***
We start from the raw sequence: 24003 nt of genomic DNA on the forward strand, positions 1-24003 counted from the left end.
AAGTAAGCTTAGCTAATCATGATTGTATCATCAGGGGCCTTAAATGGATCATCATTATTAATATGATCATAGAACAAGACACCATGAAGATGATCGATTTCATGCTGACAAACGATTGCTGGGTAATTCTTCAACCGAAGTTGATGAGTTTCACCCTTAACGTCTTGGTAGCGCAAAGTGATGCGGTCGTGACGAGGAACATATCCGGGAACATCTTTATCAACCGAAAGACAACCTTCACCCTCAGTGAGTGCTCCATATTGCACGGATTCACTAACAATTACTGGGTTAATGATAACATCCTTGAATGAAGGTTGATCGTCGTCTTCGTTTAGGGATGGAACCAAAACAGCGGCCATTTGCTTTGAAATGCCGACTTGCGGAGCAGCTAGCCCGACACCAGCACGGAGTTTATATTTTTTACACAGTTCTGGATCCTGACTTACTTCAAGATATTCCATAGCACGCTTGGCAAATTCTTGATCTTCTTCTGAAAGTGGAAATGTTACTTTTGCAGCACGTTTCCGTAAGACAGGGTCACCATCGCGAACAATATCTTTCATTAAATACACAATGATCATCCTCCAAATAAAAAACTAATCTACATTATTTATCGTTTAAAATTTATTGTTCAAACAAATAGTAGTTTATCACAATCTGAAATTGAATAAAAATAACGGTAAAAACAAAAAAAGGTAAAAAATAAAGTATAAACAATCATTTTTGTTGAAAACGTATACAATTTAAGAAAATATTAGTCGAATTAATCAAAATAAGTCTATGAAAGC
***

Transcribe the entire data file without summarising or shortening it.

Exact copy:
We start from the raw sequence: 24003 nt of genomic DNA on the forward strand, positions 1-24003 counted from the left end.
AAGTAAGCTTAGCTAATCATGATTGTATCATCAGGGGCCTTAAATGGATCATCATTATTAATATGATCATAGAACAAGACACCATGAAGATGATCGATTTCATGCTGACAAACGATTGCTGGGTAATTCTTCAACCGAAGTTGATGAGTTTCACCCTTAACGTCTTGGTAGCGCAAAGTGATGCGGTCGTGACGAGGAACATATCCGGGAACATCTTTATCAACCGAAAGACAACCTTCACCCTCAGTGAGTGCTCCATATTGCACGGATTCACTAACAATTACTGGGTTAATGATAACATCCTTGAATGAAGGTTGATCGTCGTCTTCGTTTAGGGATGGAACCAAAACAGCGGCCATTTGCTTTGAAATGCCGACTTGCGGAGCAGCTAGCCCGACACCAGCACGGAGTTTATATTTTTTACACAGTTCTGGATCCTGACTTACTTCAAGATATTCCATAGCACGCTTGGCAAATTCTTGATCTTCTTCTGAAAGTGGAAATGTTACTTTTGCAGCACGTTTCCGTAAGACAGGGTCACCATCGCGAACAATATCTTTCATTAAATACACAATGATCATCCTCCAAATAAAAAACTAATCTACATTATTTATCGTTTAAAATTTATTGTTCAAACAAATAGTAGTTTATCACAATCTGAAATTGAATAAAAATAACGGTAAAAACAAAAAAAGGTAAAAAATAAAGTATAAACAATCATTTTTGTTGAAAACGTATACAATTTAAGAAAATATTAGTCGAATTAATCAAAATAAGTCTATGAAAGC